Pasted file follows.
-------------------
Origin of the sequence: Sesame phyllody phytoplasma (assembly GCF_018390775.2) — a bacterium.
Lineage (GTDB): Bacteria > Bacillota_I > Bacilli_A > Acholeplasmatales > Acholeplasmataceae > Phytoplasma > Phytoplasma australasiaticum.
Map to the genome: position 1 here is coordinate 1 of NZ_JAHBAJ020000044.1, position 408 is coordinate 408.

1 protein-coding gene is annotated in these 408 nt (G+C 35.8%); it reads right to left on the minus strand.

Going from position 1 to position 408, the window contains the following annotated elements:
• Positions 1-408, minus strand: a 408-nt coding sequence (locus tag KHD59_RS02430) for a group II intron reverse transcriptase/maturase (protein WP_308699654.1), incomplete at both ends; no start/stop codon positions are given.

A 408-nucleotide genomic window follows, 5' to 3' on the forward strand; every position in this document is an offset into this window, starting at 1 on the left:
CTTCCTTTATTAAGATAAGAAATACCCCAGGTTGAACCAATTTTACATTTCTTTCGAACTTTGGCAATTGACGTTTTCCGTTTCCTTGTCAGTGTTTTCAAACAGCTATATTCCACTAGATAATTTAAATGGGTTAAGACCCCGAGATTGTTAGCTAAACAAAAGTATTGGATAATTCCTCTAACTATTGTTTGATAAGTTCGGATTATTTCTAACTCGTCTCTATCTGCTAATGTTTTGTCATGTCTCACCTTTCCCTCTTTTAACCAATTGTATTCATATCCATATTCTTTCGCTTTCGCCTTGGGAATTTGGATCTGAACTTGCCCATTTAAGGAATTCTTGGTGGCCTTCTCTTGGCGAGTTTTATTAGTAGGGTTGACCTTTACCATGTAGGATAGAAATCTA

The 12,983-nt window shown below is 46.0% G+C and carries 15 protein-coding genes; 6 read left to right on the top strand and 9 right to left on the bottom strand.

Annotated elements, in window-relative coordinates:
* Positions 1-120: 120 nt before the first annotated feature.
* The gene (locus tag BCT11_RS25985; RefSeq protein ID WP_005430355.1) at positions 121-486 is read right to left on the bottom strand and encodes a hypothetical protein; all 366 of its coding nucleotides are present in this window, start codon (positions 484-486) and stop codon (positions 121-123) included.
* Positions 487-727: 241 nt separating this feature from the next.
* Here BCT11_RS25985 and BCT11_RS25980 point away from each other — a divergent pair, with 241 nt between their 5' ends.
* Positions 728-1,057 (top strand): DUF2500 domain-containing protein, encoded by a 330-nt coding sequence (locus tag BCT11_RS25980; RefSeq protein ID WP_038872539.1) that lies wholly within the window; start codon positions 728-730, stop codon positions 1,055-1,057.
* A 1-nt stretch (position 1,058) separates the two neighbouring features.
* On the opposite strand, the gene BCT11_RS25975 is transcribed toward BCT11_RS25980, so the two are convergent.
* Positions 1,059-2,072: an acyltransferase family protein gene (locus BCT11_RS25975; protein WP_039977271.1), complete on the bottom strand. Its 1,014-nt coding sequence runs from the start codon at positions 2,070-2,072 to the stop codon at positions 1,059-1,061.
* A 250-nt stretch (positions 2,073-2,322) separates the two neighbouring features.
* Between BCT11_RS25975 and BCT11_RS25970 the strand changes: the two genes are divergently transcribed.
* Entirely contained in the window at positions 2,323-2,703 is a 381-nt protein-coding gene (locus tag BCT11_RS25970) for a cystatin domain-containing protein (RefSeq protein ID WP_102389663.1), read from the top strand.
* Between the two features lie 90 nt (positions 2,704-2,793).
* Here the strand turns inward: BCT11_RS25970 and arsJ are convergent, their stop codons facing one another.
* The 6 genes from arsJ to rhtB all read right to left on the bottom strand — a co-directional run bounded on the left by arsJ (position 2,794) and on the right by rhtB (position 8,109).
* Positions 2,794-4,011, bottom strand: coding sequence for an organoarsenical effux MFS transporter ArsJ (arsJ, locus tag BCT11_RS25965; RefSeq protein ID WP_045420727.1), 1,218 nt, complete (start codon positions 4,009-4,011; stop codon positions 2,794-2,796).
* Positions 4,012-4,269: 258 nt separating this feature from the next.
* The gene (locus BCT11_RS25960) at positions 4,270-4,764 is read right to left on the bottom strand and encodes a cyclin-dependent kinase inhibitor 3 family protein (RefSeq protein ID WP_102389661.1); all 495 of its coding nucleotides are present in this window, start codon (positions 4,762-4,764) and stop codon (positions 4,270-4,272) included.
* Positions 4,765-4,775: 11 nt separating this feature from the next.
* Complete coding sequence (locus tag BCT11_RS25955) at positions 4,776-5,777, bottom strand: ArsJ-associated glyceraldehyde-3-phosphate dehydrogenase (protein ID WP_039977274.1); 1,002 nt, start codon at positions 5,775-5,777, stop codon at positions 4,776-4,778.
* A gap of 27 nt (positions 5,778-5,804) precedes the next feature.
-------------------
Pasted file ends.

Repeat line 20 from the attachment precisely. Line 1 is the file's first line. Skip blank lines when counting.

* Between BCT11_RS25975 and BCT11_RS25970 the strand changes: the two genes are divergently transcribed.